The Axumite Empire

Trip Start Sep 28, 2005
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Trip End Jun 24, 2006


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Flag of Ethiopia  ,
Friday, March 31, 2006

Friday, Mar 31

Miles travelled: 64817

Ethiopia has a long history and its culture has been and still is heavily influenced by Judaism and Christianity. We are taking a 6-day excursion to the major historical sights of northern Ethiopia.
We've arrived in Axum, in the far north only 50 km from the Eritrean border, after a flight in a little prop-plane making 3 stops along the way. Addis was raining and cold when we left, but in Axum it is dry and sunny. Axum was the capital of a large empire, named, not surprisingly, the Axumite Empire from about 100 BC to 700 AD. This was one of the main kingdoms of the ancient world, and tradition has it that King Basen was one of the wise men who travelled to Israel to see the baby Jesus. "Tradition" is a key word here -- Ethiopia has many historical traditions and legends. The most prevalent is the Solomonic Dynasty and the Ark. Briefly, it says that the Queen of Sheba was from Ethiopia, visited King Solomon in Jerusalem in around 1000 BC (recorded in I Kings), and had a child by him, named Menelik. Years later, Menelik returned to visit Solomon in Jerusalem, and took the Ark of the Covenant back with him to Ethiopia. The line of Ethiopian emperors after that time are thus all descended from Solomon.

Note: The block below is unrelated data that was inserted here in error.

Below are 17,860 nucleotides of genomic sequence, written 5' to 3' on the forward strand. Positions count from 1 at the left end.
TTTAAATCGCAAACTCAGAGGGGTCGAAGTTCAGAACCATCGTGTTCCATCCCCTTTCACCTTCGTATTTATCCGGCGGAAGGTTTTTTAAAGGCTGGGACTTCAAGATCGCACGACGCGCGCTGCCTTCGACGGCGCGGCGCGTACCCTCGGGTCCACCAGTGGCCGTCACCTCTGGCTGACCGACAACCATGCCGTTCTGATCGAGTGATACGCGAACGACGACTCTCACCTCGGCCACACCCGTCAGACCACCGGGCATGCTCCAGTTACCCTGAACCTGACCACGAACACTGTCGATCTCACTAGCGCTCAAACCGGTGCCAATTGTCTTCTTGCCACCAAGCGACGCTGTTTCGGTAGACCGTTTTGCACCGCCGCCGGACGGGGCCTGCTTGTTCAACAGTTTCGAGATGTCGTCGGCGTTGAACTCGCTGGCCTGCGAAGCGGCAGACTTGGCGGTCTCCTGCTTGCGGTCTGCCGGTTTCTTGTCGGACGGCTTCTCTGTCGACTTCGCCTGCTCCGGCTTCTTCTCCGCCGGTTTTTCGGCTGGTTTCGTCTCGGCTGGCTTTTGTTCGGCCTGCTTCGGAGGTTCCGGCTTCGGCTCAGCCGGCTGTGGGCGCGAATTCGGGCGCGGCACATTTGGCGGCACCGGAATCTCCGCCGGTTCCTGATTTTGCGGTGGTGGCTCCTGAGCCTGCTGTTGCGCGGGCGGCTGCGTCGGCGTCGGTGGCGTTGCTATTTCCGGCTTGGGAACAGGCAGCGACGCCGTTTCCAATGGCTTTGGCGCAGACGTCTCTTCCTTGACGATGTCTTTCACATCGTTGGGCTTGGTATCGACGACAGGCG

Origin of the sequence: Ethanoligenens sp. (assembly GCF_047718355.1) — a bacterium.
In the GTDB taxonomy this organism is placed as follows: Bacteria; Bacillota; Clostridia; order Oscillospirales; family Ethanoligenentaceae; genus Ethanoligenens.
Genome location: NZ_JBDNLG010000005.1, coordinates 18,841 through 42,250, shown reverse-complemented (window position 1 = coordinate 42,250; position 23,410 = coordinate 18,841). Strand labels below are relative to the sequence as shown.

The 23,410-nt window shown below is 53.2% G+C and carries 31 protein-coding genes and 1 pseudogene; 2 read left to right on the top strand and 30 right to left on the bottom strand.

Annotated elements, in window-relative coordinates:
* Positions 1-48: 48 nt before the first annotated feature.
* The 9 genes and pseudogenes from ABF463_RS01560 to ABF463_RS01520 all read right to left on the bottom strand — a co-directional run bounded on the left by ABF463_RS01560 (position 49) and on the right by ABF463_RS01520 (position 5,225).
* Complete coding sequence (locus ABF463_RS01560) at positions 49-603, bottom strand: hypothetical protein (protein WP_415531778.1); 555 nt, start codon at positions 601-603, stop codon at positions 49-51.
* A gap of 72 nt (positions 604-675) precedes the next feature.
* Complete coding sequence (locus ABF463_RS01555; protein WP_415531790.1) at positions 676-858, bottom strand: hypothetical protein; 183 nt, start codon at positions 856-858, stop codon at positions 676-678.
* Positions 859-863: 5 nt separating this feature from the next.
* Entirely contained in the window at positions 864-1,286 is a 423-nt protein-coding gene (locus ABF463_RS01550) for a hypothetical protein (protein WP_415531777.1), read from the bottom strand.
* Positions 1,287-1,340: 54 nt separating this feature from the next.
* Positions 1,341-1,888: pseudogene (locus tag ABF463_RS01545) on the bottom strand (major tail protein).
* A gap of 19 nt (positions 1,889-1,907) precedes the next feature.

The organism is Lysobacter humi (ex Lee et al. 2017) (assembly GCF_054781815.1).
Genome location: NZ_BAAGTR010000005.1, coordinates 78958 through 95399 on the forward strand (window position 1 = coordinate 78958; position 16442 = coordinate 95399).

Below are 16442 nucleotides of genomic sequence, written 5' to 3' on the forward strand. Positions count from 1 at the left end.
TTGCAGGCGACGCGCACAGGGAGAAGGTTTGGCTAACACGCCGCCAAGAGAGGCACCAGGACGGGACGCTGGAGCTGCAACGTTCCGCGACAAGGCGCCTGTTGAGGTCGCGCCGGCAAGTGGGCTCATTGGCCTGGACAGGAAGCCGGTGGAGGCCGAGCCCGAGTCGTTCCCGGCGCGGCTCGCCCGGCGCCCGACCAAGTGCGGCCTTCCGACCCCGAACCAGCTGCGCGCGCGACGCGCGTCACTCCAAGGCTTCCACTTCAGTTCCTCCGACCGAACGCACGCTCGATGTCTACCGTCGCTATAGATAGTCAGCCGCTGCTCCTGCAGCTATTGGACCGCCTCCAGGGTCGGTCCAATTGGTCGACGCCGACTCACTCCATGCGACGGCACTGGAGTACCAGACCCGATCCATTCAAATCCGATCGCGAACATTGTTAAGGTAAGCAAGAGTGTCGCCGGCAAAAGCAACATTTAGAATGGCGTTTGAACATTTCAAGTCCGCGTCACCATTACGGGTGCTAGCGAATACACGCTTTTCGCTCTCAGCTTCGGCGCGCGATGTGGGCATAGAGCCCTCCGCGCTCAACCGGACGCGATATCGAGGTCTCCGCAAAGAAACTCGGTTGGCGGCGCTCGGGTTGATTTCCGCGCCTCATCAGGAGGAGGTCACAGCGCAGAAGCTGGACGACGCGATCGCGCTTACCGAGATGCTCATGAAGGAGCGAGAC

The original Ark of the Covenant is said to be in safekeeping at the Church of St. Mary of Zion in Axum. The original St. Marys was built in the 4th century and was one of the largest churches in the world, but was destroyed by invaders in the 10th or 16th centuries, depending on who you believe. A special sanctuary chapel for the Ark was built in 1971, and supposedly the real Ark is still there, but only one monk, the "Guardian", is ever allowed inside to see it. We saw the outside of the chapel but decided against trying to break in.

Axum is also known for its pre-Christian stelae (similar to Egyptian obelisks) and burial tombs. The largest standing stelae is over 70 feet tall and carved from a single piece of granite. An even larger one has just been returned from Italy, where it has stood in Rome since being carried off by the Italians during their occupation in WWII. Unfortunately, it is now in 3 pieces, but the Ethiopian government is planning to re-install it in its original place. There is also a ruined structure which tradition says was the palace of the Queen of Sheba.
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